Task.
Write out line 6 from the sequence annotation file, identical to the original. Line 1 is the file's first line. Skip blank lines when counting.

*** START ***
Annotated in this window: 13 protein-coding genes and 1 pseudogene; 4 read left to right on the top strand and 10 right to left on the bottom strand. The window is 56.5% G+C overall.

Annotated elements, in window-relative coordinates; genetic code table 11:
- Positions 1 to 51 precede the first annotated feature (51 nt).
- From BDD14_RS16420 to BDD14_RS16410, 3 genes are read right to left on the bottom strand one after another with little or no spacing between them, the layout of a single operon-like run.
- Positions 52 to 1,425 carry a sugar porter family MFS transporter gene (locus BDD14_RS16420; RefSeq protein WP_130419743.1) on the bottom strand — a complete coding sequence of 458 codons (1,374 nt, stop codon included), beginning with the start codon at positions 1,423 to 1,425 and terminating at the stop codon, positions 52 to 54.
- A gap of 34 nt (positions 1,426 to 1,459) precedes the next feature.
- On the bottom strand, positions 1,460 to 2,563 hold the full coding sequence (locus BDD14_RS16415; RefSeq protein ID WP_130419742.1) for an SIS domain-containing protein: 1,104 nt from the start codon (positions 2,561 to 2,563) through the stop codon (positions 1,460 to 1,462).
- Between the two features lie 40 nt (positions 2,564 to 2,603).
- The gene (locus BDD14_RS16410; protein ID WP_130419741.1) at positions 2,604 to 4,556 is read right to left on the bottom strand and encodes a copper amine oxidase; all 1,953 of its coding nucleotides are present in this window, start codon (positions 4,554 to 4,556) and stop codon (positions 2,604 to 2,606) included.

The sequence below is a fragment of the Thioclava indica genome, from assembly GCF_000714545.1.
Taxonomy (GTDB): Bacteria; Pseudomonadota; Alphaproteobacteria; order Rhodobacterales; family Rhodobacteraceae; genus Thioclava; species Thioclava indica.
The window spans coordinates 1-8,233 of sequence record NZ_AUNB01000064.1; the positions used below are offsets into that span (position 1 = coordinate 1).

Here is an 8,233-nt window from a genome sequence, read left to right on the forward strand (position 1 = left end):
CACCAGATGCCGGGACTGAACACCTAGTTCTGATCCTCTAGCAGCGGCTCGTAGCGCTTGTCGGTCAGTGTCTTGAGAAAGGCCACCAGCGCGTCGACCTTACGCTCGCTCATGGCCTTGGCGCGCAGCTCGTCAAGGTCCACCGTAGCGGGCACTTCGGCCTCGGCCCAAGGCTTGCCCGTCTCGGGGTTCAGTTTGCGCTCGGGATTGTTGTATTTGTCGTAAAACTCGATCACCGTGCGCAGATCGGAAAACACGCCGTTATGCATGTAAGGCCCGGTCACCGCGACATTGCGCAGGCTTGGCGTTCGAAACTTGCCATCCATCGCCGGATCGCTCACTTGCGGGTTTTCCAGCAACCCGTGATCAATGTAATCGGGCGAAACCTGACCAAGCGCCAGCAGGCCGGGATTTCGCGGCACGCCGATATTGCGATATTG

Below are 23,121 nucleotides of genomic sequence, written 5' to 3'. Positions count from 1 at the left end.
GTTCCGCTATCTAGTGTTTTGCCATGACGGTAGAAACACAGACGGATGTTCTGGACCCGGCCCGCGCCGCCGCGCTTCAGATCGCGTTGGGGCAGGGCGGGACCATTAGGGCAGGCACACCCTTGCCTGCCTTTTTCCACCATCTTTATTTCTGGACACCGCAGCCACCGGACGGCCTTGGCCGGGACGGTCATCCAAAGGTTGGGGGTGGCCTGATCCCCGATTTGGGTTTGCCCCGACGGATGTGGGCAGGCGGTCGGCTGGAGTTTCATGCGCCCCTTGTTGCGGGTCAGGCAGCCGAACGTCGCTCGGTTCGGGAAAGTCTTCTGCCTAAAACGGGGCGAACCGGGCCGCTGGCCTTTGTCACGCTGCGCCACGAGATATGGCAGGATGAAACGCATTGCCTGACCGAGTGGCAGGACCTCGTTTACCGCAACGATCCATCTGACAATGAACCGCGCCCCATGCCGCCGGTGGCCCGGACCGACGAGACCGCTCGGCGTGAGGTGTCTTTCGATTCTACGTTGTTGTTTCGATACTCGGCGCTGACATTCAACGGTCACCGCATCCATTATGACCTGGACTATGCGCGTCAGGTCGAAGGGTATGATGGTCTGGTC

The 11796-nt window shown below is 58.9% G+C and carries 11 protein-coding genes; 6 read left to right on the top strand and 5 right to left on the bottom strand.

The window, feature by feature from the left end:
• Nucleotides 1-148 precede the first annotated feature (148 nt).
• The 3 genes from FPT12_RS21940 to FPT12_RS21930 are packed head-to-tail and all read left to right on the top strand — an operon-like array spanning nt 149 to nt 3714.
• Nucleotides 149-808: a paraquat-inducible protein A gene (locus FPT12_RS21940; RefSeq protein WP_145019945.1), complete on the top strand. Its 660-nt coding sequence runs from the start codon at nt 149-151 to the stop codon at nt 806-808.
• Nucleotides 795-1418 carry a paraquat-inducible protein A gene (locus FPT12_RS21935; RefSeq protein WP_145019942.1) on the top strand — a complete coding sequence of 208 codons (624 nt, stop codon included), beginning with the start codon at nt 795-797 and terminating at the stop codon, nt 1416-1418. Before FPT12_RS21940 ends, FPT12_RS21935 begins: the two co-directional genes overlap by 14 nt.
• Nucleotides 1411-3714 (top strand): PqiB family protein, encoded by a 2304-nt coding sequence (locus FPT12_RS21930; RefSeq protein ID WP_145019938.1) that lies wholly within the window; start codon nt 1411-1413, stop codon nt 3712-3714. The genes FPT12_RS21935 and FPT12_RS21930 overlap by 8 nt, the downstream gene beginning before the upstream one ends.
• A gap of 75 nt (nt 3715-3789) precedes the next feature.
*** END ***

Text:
- A gap of 34 nt (positions 1,426 to 1,459) precedes the next feature.